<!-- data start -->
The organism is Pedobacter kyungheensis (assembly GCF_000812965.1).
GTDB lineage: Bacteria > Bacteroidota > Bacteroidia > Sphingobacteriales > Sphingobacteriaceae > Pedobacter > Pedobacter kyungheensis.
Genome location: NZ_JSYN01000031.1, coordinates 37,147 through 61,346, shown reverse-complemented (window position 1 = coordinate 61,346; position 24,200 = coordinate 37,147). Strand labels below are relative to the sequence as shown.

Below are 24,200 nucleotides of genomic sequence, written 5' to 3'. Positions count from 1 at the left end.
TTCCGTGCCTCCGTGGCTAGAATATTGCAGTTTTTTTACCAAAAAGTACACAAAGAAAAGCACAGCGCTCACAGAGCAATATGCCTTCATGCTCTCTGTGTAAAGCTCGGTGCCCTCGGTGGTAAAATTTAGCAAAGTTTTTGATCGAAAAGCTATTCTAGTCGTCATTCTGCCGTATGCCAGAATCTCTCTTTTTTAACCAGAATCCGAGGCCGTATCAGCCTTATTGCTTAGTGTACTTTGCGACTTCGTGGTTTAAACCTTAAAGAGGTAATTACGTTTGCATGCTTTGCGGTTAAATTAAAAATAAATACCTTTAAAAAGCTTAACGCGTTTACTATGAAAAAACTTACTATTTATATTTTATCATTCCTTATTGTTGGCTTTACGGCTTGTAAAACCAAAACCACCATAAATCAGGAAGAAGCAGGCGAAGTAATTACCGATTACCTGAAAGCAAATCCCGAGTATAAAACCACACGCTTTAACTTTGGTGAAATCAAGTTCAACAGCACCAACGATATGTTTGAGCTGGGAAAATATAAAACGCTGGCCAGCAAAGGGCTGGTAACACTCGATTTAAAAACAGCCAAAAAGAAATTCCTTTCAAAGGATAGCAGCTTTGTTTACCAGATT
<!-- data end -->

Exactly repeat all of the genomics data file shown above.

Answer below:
The organism is Pedobacter kyungheensis (assembly GCF_000812965.1).
GTDB lineage: Bacteria > Bacteroidota > Bacteroidia > Sphingobacteriales > Sphingobacteriaceae > Pedobacter > Pedobacter kyungheensis.
Genome location: NZ_JSYN01000031.1, coordinates 37,147 through 61,346, shown reverse-complemented (window position 1 = coordinate 61,346; position 24,200 = coordinate 37,147). Strand labels below are relative to the sequence as shown.

Below are 24,200 nucleotides of genomic sequence, written 5' to 3'. Positions count from 1 at the left end.
TTCCGTGCCTCCGTGGCTAGAATATTGCAGTTTTTTTACCAAAAAGTACACAAAGAAAAGCACAGCGCTCACAGAGCAATATGCCTTCATGCTCTCTGTGTAAAGCTCGGTGCCCTCGGTGGTAAAATTTAGCAAAGTTTTTGATCGAAAAGCTATTCTAGTCGTCATTCTGCCGTATGCCAGAATCTCTCTTTTTTAACCAGAATCCGAGGCCGTATCAGCCTTATTGCTTAGTGTACTTTGCGACTTCGTGGTTTAAACCTTAAAGAGGTAATTACGTTTGCATGCTTTGCGGTTAAATTAAAAATAAATACCTTTAAAAAGCTTAACGCGTTTACTATGAAAAAACTTACTATTTATATTTTATCATTCCTTATTGTTGGCTTTACGGCTTGTAAAACCAAAACCACCATAAATCAGGAAGAAGCAGGCGAAGTAATTACCGATTACCTGAAAGCAAATCCCGAGTATAAAACCACACGCTTTAACTTTGGTGAAATCAAGTTCAACAGCACCAACGATATGTTTGAGCTGGGAAAATATAAAACGCTGGCCAGCAAAGGGCTGGTAACACTCGATTTAAAAACAGCCAAAAAGAAATTCCTTTCAAAGGATAGCAGCTTTGTTTACCAGATT